The Senate is assessing President Donald Trump's choice to head the IRS:r who would face the colossal challenge of overseeing the most sweeping overhaul of the U.S. tax code in three decades.
Rettig has represented thousands of individuals and companies in civil and criminal tax matters before the agency and against it in court. He also defended Trump's decision to break with tradition by refusing to release his personal tax filings during the 2016 presidential campaign.
Rettig on Thursday comes before the tax-writing Senate Finance Committee for his confirmation for the post of Internal Revenue Service commissioner. Democrats on the panel are expected to ask him, given his defense of Trump's tax position, if he will uphold the political independence of the IRS and whether he will work for the benefit of the average taxpayer in implementing the new tax law — a complex, $1.5 trillion package muscled through Congress by the Republicans last year.
The new law, Trump's signature legislative achievement, provides generous tax cuts for corporations and the wealthiest Americans, and more modest reductions for middle- and low-income individuals and families. Starting early this year, millions of working Americans saw increases in their paychecks with less tax withheld.
Rettig, 61, has worked at his Beverly Hills, California, law firm, Hochman, Salkin, Rettig, Toscher & Perez, for more than 35 years.
His clients have included affluent taxpayers seeking to strike deals with the IRS to turn over information on offshore bank accounts in exchange for reduced penalties. He has sued the IRS on behalf of clients seeking to reduce their tax penalties, and chaired the IRS advisory council, which acts as a public forum for discussing tax issues with agency officials.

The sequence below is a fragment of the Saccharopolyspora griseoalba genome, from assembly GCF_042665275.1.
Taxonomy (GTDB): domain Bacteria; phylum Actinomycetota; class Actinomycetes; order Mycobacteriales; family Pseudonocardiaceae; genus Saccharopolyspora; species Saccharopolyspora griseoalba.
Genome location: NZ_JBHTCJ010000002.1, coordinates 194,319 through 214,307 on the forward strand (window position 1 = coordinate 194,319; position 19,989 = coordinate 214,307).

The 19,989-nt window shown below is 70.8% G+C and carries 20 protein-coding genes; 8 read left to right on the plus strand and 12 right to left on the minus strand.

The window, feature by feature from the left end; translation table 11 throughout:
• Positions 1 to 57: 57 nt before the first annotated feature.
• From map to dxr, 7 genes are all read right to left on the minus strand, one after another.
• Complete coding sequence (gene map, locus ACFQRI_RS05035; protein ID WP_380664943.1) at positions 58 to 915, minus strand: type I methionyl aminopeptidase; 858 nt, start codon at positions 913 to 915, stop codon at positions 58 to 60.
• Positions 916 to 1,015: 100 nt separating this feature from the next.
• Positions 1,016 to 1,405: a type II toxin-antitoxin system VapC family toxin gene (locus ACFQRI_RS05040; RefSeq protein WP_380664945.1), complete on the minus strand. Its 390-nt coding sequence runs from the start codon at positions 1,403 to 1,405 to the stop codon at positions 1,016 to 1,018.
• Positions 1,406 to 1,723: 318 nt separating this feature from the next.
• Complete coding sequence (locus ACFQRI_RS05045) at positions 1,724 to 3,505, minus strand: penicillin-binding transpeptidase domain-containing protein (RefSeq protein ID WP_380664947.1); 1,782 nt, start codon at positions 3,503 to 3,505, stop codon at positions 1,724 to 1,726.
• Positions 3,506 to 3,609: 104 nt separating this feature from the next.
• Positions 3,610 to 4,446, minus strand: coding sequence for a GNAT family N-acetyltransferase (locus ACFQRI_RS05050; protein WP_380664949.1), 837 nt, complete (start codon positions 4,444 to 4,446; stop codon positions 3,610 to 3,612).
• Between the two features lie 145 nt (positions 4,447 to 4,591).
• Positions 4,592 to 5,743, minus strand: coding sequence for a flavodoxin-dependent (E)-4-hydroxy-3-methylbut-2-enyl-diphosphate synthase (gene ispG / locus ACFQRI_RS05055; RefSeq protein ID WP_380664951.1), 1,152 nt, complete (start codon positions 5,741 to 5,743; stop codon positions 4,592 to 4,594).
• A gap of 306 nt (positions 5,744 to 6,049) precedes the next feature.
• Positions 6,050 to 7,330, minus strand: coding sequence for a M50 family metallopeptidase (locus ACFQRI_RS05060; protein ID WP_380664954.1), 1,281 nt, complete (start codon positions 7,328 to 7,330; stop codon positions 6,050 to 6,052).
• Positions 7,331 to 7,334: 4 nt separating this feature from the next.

If confirmed by the Senate, he would take over an agency that has been pummeled for years by Republican lawmakers and seen its funding slashed by 20 percent since 2010. The vetting of Rettig comes as the independent IRS watchdog warned that funding cuts have eroded the agency's ability to provide high-quality service to taxpayers and to upgrade its aging technology.
"Because of these reductions, the IRS doesn't have enough employees to provide basic taxpayer service," Nina Olson, the National Taxpayer Advocate, said in her midyear report to Congress released Wednesday. "The compliance and enforcement side of the house has been cut by even more."
At the same time, Olson says she has "no doubt" that the IRS will successfully administer and enforce the new tax law.
The tax-filing season earlier this year for 2017, the last one under the "old" tax regime, went well, officials said.
But on April 17, the filing deadline, the bottom fell out. Key elements of the IRS computer system crashed, bringing an unwelcome surprise for taxpayers who had waited until the final day to file online. The website for making payments and gaining access to other key services was down due to what officials later described as a "high-volume technical issue." It came back online late that day, and affected taxpayers got an extra day to file.
Although a relatively new piece of hardware caused the crash, "the incident illustrates the fragility of the IRS' aging technology infrastructure," Olson's report says. It urges Congress to act to provide the needed funding and oversight.
The Finance Committee chairman, Sen. Orrin Hatch, R-Utah, has said attention will be focused on ensuring the IRS is well staffed and has the necessary technology to serve taxpayers and reduce fraud.
Tax watchdog Olson's message to Rettig: He should make improving customer service a top priority.